Translation, cultural adaptation, and evaluation of a Brazilian Portuguese questionnaire to estimate the self-reported prevalence of gluten-related disorders and adherence to gluten-free diet

Jesús Gilberto Arámburo-Gálvez, Itallo Carvalho Gomes, Tatiane Geralda André, Carlos Eduardo Beltrán-Cárdenas, María Auxiliadora Macêdo-Callou, Élida Mara Braga Rocha, Elaine Aparecida Mye-Takamatu-Watanabe, Vivian Rahmeier-Fietz, Oscar Gerardo Figueroa-Salcido, Feliznando Isidro Cárdenas-Torres, Noé Ontiveros, Francisco Cabrera-Chávez

Producción científica: Contribución a una revistaArtículorevisión exhaustiva

7 Citas (Scopus)

Resumen

© 2019 by the authors. Background: A Spanish version of a questionnaire intended to estimate, at the population level, the prevalence rates of self-reported gluten-related disorders and adherence to gluten-free diets has been applied in four Latin American countries. However, idiom issues have hampered the questionnaire application in the Brazilian population. Thus, the aim of the present study was to carry out a translation, cultural adaptation, and evaluation of a Brazilian Portuguese questionnaire to estimate the self-reported prevalence of gluten-related disorders and adherence to gluten-free diets in a Brazilian population. Materials and Methods: Two bilingual Portuguese-Spanish health professionals carried out the translation of the original Spanish version of the questionnaire to Brazilian-Portuguese. Matching between the two translations was evaluated using the WCopyFind.4.1.5 software. Words in conflict were conciliated, and the conciliated version of the Brazilian Portuguese instrument was evaluated to determine its clarity, comprehension, and consistency. A pilot study was carried out using an online platform. Results: The two questionnaires translated into Brazilian Portuguese were highly matched (81.8%-84.1%). The questions of the conciliated questionnaire were clear and comprehensible with a high agreement among the evaluators (n = 64) (average Kendall’sWscore was 0.875). The participants did not suggest re-wording of questions. The answers to the questions were consistent after two applications of the questionnaire (Cohen’s k = 0.869). The pilot online survey yielded low response rates (9.0%) highlighting the need for face-to-face interviews. Conclusions: The translation and evaluation of a Brazilian Portuguese questionnaire to estimate the self-reported prevalence rates of gluten-related disorders and adherence to gluten-free diets was carried out. The instrument is clear, comprehensible, and generates reproducible results in the target population. Further survey studies involving face-to-face interviews are warranted.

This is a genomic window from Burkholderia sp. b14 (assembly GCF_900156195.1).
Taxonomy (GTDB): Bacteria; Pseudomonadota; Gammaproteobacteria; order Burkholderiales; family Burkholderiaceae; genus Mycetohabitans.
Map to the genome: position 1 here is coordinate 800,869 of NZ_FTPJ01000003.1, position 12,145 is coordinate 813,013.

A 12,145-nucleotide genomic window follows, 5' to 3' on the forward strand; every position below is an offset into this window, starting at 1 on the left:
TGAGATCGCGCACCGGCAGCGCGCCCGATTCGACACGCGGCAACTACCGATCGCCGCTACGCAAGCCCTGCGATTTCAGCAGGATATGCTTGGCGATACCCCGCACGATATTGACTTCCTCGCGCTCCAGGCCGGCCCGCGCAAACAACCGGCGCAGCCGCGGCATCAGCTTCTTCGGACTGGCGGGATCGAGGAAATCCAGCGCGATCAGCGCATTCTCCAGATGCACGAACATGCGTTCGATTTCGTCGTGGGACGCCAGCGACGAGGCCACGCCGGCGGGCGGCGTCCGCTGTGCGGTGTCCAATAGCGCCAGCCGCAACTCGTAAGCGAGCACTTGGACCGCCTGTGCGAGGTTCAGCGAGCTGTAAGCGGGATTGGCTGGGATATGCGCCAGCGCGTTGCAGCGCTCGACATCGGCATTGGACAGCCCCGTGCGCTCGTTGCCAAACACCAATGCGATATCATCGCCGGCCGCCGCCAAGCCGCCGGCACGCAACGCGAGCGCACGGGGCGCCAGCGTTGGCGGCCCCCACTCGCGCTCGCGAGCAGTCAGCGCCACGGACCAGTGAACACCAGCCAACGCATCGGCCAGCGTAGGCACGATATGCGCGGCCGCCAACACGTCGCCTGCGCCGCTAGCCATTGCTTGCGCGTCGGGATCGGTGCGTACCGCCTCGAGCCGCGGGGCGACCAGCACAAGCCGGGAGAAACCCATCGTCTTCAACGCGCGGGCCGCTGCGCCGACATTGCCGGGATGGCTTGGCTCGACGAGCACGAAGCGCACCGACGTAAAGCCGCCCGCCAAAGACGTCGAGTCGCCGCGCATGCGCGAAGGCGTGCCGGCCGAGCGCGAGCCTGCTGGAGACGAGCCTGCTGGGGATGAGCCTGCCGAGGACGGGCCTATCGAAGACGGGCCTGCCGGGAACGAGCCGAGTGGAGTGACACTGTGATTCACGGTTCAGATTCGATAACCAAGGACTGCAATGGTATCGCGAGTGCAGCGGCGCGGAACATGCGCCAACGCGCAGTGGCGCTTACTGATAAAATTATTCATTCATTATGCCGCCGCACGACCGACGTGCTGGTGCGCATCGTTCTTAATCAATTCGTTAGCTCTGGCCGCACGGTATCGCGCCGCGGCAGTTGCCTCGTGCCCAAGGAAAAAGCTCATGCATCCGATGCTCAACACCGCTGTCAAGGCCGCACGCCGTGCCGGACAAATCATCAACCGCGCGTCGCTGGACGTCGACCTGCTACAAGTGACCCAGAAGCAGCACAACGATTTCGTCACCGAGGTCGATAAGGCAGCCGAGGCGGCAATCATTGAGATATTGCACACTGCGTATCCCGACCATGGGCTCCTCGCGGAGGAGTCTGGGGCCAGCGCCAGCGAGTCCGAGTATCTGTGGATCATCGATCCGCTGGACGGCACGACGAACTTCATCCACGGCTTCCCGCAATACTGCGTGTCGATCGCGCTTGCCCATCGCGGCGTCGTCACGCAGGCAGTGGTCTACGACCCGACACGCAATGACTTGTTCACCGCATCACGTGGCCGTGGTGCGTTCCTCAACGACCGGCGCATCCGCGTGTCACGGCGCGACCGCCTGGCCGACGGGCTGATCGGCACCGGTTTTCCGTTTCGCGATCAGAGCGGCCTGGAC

Idioma originalInglés estadounidense
PublicaciónMedicina (Lithuania)
DOI
EstadoPublicada - 1 sep. 2019

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